- Kaneland preschool screening Dec. 13
- Blessing of the Manger tradition carries on at Conley Corner
- ‘Drew’ grit: Senior signal-caller earns pinnacle All-State honor
- Elburn Leos to present Breakfast with Santa Dec. 1
- Between Friends Food Pantry sponsors toy, book drive
- Old-fashioned Christmas celebration in Kaneville
Hatcher introduces bill to amend the IL pension code
by Lynn Meredith
Elburn—Illinois House Rep. Kay Hatcher may have introduced a bill that would save money for taxpayers in small towns, but she credits Elburn Village President Dave Anderson with the idea.
House Bill 1901 amends the Downstate Police and Downstate Firefighters articles of the Illinois Pension Code. Currently, once a municipality reaches a population of 5,000—which Elburn has now done—it is required to pay into the downstate fund. This bill gives first-time eligible municipalities a choice: either follow the statute and pay into the Downstate Police and Downstate Firefighters pension fund, or stay with their current fund, the Illinois Municipal Retirement Fund (IMRF).
“This gives local communities, in cooperation with fire departments and police departments, a chance to temporarily stay with IMRF, rather than (be required to) move to the downstate pension fund,” Hatcher said. “It’s a chance for everyone to take a deep breath and look if this is the way to go.”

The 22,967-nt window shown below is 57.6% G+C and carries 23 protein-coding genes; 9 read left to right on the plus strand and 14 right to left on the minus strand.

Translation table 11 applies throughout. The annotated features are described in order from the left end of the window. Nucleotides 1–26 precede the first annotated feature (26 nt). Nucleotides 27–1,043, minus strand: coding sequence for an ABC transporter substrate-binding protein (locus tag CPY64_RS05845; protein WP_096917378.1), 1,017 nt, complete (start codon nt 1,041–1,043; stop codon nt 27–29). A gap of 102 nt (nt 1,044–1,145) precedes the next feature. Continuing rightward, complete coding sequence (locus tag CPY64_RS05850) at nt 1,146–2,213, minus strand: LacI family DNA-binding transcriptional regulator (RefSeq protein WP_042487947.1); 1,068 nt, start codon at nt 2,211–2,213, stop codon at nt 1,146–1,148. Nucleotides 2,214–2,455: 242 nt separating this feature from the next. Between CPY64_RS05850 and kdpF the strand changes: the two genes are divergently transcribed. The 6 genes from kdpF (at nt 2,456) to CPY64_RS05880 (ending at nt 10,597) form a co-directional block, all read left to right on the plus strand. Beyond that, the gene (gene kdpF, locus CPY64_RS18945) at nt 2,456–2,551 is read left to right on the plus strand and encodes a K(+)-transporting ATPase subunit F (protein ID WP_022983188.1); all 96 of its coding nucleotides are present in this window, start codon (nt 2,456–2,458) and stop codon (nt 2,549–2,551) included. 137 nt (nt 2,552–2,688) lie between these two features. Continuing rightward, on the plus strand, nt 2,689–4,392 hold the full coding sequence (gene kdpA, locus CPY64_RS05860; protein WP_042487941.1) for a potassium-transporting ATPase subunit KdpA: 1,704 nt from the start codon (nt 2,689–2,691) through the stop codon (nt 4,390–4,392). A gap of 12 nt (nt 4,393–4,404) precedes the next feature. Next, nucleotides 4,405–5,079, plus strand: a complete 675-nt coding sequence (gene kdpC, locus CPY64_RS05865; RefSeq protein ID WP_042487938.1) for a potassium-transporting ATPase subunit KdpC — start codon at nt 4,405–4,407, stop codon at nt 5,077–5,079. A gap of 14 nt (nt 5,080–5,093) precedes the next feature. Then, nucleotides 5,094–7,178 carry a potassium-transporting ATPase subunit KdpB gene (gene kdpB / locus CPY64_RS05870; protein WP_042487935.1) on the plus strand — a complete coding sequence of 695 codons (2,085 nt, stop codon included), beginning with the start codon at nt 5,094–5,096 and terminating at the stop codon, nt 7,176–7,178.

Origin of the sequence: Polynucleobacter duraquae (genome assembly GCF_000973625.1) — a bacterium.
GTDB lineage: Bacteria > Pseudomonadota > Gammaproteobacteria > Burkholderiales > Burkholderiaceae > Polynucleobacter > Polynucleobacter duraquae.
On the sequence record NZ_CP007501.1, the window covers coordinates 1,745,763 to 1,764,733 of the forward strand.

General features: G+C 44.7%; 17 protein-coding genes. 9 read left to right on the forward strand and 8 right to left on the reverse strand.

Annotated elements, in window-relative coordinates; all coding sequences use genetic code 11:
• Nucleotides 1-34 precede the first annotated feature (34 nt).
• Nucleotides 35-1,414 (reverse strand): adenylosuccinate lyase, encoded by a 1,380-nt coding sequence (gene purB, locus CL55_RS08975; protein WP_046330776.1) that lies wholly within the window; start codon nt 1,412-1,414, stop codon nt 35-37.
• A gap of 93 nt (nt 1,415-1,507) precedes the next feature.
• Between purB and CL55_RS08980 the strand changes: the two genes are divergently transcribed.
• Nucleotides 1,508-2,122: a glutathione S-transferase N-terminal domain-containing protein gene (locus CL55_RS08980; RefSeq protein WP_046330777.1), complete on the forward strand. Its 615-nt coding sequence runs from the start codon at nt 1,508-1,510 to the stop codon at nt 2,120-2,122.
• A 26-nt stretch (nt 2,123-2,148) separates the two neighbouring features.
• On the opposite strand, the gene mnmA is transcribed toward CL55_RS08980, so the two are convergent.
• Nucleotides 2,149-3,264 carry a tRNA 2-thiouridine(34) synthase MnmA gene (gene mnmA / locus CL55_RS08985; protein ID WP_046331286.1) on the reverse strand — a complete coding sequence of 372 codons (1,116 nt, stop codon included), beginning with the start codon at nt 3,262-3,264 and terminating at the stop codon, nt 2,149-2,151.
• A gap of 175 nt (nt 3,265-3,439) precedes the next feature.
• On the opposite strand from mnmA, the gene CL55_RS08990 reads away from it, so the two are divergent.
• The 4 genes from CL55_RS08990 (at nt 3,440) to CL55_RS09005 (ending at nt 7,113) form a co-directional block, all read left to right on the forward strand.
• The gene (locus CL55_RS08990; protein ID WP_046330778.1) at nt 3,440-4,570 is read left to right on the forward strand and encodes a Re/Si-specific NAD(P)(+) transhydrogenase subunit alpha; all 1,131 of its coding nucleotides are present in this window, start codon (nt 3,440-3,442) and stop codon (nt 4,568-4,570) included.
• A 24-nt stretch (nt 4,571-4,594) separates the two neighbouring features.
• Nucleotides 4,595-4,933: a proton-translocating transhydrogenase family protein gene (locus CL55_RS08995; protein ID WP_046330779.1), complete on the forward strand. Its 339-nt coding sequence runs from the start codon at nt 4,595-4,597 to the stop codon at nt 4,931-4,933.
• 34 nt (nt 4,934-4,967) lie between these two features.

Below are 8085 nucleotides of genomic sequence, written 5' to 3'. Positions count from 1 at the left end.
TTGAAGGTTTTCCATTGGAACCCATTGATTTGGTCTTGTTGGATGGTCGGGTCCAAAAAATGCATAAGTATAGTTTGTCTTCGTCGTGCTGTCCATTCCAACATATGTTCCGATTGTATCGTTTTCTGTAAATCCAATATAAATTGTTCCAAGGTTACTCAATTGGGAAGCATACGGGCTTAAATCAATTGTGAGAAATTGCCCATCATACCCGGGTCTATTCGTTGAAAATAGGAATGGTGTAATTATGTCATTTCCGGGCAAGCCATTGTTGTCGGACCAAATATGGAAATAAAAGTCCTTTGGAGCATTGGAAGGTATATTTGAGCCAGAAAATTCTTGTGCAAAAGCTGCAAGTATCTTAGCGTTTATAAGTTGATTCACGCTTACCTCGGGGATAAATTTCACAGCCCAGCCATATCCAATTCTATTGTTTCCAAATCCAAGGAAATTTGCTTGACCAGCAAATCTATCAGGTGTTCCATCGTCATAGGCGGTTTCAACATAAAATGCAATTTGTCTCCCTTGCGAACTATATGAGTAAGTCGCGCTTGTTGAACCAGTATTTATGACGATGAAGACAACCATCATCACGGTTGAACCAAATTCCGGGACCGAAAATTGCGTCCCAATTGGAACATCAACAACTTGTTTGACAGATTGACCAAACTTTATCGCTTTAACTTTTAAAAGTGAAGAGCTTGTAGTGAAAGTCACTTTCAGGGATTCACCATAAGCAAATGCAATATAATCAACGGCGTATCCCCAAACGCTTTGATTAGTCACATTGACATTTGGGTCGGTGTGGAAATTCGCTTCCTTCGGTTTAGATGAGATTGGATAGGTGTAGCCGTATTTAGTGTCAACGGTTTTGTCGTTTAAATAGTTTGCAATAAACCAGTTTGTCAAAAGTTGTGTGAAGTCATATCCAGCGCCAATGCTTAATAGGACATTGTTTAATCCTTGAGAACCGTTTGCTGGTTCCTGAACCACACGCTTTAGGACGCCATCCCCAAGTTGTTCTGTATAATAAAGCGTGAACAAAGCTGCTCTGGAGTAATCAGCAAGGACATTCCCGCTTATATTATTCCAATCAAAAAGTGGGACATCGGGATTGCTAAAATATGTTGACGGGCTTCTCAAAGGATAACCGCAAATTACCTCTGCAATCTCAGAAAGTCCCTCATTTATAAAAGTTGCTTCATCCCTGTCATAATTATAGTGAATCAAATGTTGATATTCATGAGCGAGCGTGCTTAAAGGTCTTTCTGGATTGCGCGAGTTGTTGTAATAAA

Anderson said that he asked her to sponsor a bill that would allow communities like Elburn to have an option in regards to their police and fire pensions. This bill would only affect the police and not the fire because the fire is a separate taxing district, not a department.
Hatcher said that with the economy tight, communities that break the 5,000-population mark will be helped in their transition, adding that it’s a smart way to handle a crisis.
“It’s a win-win for everyone,” she said. “The best part is that it can be reversed whenever (the municipality) wants to. It’s a smart way for the community and its employees to plan for retirement.”
On Feb. 22, the bill was assigned to the Personnel and Pension Committee for consideration.
Anderson said the bill, if passed, will benefit Elburn.
“It will cost taxpayers less money,” he said.